ASSIST Sheffield

Challenging asylum destitution

Peter Eggington, ASSIST host

Mon, 04/22/2013 - 09:19 -- Cath Baldwin

A guy came to talk to us at church about hosting for ASSIST, and I thought “I’ve got a spare room, it’s full of junk at the minute”, and it was at the back of my mind for quite some time – “tomorrow, tomorrow, tomorrow”. My grandson stays sometimes so we had to do a bit of juggling, but once that was sorted I got in touch with them. It’s fairly basic; a bed and a chair, a wardrobe.

That was about two years ago, and since then I’ve had two people. A guy came last May and stayed till November, and then an Iranian lad came in February and literally just left last week, so just two quite long ones.

Both of them were so grateful that they bent over backwards to help out, do jobs, clean up after themselves and what have you. It’s not been a problem. They’ve both been really appreciative of the stability. Omar should hear by the end of this month whether he’s staying or not, but it looks promising.

I buy food with the money that ASSIST give me but they come and go at different times from when I’ve come and gone, so sometimes we eat together, sometimes they sort themselves out, bit relaxed really, whatever seems appropriate. I’ve not had any problem at all. If there’s been anything, ASSIST were always really supportive.

It’s just a pleasure having someone around really, comparing typical English things with typical things from where they’ve come from, and seeing your own existence in a new light, I suppose, because you do just take things for granted, don’t you?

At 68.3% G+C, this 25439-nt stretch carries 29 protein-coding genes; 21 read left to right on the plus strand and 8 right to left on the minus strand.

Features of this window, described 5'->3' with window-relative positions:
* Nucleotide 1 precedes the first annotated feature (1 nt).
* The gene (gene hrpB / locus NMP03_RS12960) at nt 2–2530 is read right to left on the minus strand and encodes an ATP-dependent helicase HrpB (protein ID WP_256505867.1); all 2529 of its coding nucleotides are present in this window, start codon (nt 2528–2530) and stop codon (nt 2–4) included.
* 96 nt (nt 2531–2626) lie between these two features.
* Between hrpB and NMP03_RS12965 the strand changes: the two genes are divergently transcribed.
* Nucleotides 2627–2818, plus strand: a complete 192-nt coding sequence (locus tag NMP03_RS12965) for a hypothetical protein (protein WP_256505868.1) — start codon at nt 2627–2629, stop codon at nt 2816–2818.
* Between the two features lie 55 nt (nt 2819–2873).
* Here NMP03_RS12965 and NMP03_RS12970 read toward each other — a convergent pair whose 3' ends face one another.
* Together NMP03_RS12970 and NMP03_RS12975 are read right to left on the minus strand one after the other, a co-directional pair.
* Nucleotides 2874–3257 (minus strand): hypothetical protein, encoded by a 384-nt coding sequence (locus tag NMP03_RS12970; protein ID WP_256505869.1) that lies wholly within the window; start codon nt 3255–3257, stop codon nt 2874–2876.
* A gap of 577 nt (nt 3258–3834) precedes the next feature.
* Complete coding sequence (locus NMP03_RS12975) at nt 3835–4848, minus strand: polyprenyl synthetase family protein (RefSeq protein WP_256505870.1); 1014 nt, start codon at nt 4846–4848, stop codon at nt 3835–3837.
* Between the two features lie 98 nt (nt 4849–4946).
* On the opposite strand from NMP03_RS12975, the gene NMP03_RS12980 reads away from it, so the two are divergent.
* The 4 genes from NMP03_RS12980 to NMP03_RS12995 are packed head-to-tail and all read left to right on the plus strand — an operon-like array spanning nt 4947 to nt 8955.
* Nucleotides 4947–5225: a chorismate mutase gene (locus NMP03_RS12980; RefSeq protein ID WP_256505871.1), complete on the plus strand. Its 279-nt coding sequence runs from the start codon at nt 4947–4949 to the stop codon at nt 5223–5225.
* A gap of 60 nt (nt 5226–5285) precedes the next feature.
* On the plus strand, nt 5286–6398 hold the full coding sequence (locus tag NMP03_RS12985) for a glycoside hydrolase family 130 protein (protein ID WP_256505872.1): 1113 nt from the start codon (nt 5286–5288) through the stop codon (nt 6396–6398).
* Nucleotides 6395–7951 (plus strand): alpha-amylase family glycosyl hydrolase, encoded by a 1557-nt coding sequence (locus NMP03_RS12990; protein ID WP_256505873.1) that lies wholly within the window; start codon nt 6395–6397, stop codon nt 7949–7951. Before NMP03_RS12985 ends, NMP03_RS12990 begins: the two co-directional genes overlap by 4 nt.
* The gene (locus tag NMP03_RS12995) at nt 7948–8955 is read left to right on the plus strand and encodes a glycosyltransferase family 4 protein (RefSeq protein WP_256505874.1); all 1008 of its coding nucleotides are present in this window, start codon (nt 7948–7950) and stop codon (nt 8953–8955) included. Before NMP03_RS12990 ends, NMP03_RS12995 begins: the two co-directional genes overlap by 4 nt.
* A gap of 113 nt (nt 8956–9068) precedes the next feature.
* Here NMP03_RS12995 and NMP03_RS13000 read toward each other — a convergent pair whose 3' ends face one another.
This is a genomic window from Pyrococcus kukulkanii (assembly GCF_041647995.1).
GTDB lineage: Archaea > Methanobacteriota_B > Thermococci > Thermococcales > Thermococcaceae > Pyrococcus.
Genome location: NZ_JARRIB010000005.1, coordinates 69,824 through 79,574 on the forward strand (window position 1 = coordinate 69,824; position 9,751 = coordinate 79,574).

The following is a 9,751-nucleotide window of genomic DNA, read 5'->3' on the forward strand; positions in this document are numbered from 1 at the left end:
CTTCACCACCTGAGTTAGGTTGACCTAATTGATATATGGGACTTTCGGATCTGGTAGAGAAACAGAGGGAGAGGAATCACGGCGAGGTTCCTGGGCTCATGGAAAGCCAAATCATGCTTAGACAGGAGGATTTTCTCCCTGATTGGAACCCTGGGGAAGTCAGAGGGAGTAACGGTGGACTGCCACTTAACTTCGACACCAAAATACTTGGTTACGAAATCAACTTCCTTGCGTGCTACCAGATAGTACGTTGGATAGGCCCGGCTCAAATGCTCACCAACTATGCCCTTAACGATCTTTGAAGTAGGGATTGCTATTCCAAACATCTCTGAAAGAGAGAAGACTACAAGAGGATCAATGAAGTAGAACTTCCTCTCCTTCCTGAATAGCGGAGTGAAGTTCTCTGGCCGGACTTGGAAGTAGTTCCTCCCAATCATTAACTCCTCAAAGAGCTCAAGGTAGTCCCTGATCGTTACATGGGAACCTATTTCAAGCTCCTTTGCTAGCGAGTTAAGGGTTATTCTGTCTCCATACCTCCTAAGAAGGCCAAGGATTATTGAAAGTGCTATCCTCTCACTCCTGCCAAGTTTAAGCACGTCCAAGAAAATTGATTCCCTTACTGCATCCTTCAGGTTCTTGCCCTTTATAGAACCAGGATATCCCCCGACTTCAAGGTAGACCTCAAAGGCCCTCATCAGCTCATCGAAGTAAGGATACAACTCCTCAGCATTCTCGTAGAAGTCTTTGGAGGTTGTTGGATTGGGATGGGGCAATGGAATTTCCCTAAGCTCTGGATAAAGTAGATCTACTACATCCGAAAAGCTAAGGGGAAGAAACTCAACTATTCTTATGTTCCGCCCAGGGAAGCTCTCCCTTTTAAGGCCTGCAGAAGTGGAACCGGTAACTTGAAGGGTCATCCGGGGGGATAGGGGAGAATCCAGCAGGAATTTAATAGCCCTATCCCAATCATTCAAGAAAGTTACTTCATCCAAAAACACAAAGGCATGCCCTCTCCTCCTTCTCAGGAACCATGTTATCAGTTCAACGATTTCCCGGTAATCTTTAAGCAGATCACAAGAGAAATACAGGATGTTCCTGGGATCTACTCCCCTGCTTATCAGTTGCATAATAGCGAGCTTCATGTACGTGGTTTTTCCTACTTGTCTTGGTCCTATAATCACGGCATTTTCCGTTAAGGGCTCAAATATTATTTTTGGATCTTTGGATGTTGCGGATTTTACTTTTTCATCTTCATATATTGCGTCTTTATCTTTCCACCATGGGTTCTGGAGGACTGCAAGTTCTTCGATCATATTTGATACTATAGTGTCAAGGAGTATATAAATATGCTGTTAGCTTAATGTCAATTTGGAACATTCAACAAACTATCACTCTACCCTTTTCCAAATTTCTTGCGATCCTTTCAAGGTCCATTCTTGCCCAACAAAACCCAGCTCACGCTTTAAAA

We’ve gone out to Derbyshire and things like that, into the Peak District, just walking. I remember we were walking through Eccleshall Woods and he was just fascinated because there’s nothing like that in Iran, it’s much greener than most of Iran, so you see these things through fresh eyes with someone who’s not seen it before.

And geography! You see where they come from and put it into context. They’re really interesting people with stories to tell, and you sort of see things from a different perspective and you understand the politics of where they’ve come from and all this kind of stuff.

Language is a funny one. I was driving with Omar last winter when he moved in, and we were talking about English weather and how changeable it is, and I said “is it sunny in Iran?” and he looked at me puzzled and he said “no, Shia!” So there’s lots of things like that; it’s a good laugh.

They’ve both been really good relationships, I’m still in contact with the first lad, and I’m sure I’ll stay in touch with the guy who’s just moved out because he’s a really interesting bloke and he’s started coming to church every week, he’s part of the congregation now, so yeah, I’ll keep in touch with him I’m sure.

I can see why some people would be cautious, but I wasn’t particularly scared of the situation, and it’s been good fun. It seems a very natural, easy thing to do. It’s been a pleasure. Once I’ve cleaned up the bedroom we’ll start again…